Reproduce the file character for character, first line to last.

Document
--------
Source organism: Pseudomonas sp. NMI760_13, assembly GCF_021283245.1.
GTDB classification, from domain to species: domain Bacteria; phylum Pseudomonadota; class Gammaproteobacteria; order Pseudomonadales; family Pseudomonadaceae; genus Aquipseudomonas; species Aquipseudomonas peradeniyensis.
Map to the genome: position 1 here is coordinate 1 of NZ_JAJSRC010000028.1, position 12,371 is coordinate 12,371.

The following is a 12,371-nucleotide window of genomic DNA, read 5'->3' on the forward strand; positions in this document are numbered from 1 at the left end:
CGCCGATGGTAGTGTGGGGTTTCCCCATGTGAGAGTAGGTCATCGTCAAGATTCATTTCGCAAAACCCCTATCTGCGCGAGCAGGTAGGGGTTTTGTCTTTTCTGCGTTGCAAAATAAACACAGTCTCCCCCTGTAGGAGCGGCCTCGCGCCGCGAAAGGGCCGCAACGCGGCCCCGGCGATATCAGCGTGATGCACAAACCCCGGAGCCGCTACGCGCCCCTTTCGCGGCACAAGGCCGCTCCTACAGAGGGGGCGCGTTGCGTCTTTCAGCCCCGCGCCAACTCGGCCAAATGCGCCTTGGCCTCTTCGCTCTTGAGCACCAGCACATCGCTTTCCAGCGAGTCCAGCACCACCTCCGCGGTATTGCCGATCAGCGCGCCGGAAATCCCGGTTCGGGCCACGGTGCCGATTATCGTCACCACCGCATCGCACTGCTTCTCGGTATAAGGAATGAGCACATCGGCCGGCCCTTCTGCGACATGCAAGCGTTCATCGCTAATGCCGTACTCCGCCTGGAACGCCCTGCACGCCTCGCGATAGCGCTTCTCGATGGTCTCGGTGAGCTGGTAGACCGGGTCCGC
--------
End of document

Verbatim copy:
Source organism: Pseudomonas sp. NMI760_13, assembly GCF_021283245.1.
GTDB classification, from domain to species: domain Bacteria; phylum Pseudomonadota; class Gammaproteobacteria; order Pseudomonadales; family Pseudomonadaceae; genus Aquipseudomonas; species Aquipseudomonas peradeniyensis.
Map to the genome: position 1 here is coordinate 1 of NZ_JAJSRC010000028.1, position 12,371 is coordinate 12,371.

The following is a 12,371-nucleotide window of genomic DNA, read 5'->3' on the forward strand; positions in this document are numbered from 1 at the left end:
CGCCGATGGTAGTGTGGGGTTTCCCCATGTGAGAGTAGGTCATCGTCAAGATTCATTTCGCAAAACCCCTATCTGCGCGAGCAGGTAGGGGTTTTGTCTTTTCTGCGTTGCAAAATAAACACAGTCTCCCCCTGTAGGAGCGGCCTCGCGCCGCGAAAGGGCCGCAACGCGGCCCCGGCGATATCAGCGTGATGCACAAACCCCGGAGCCGCTACGCGCCCCTTTCGCGGCACAAGGCCGCTCCTACAGAGGGGGCGCGTTGCGTCTTTCAGCCCCGCGCCAACTCGGCCAAATGCGCCTTGGCCTCTTCGCTCTTGAGCACCAGCACATCGCTTTCCAGCGAGTCCAGCACCACCTCCGCGGTATTGCCGATCAGCGCGCCGGAAATCCCGGTTCGGGCCACGGTGCCGATTATCGTCACCACCGCATCGCACTGCTTCTCGGTATAAGGAATGAGCACATCGGCCGGCCCTTCTGCGACATGCAAGCGTTCATCGCTAATGCCGTACTCCGCCTGGAACGCCCTGCACGCCTCGCGATAGCGCTTCTCGATGGTCTCGGTGAGCTGGTAGACCGGGTCCGC